With regards to computers, I was quite lucky growing up. My father has changed between jobs, but has always worked with computers at some point- many children see their parents obsoleted by computers rather than using them. I found myself in a number of schools thanks to frequently moving, but I recall all but one of them having a computer lab that I wound up using- this course has shown me that schools exist even in the States that have no computers, or leave them all in boxes for nobody to use. At twelve I got a machine of my own- it unfortunately had Windows ME on it, but I didn’t realize at the time why that was an issue, and it was more informative than having no machine at all. I also wound up with a book on C# and tried teach myself how to program- while the effort seemed futile at the time, I actually remembered quite a bit from it when I found myself in a proper Computer Science course at high school. From high school I had the final fortune of already living close to and being admitted to the University of Texas, one of the better schools in the nation when it comes to CS.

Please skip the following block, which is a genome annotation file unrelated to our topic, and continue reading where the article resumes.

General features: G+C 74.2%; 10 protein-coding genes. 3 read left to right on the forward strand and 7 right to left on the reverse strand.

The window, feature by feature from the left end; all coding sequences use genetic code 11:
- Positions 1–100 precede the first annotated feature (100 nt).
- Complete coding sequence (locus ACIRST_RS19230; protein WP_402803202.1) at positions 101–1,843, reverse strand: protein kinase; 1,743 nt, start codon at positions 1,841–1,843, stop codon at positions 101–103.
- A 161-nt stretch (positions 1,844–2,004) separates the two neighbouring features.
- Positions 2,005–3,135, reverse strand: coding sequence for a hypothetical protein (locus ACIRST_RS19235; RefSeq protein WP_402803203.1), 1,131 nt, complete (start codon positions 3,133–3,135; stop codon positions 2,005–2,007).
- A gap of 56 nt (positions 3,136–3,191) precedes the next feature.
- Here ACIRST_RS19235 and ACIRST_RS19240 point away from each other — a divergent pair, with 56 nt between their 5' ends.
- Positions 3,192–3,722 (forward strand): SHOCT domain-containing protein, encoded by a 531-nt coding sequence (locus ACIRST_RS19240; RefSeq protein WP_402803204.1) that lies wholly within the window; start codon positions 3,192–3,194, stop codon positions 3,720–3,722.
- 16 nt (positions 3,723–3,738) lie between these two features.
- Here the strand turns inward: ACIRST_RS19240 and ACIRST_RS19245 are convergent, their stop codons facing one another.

As someone who codes, I can say with certainty that computers are complicated. Getting an operating system to run properly with no memory leaks is complicated. Making it secure is complicated. Making programs that can run on a variety of environments is complicated. I see machines as fallible tools; necessary, mostly reliable, but very prone to particular errors that need to be known about. Nothing on a machine is perfectly secure; even before the NSA’s spying was publicized this was true. Likewise machines are never infallible; even if it’s running perfectly stable code (a myth in itself for anything non-trivial), hardware defects can and do happen.
This post was written by a student, and has been left unedited by the admin.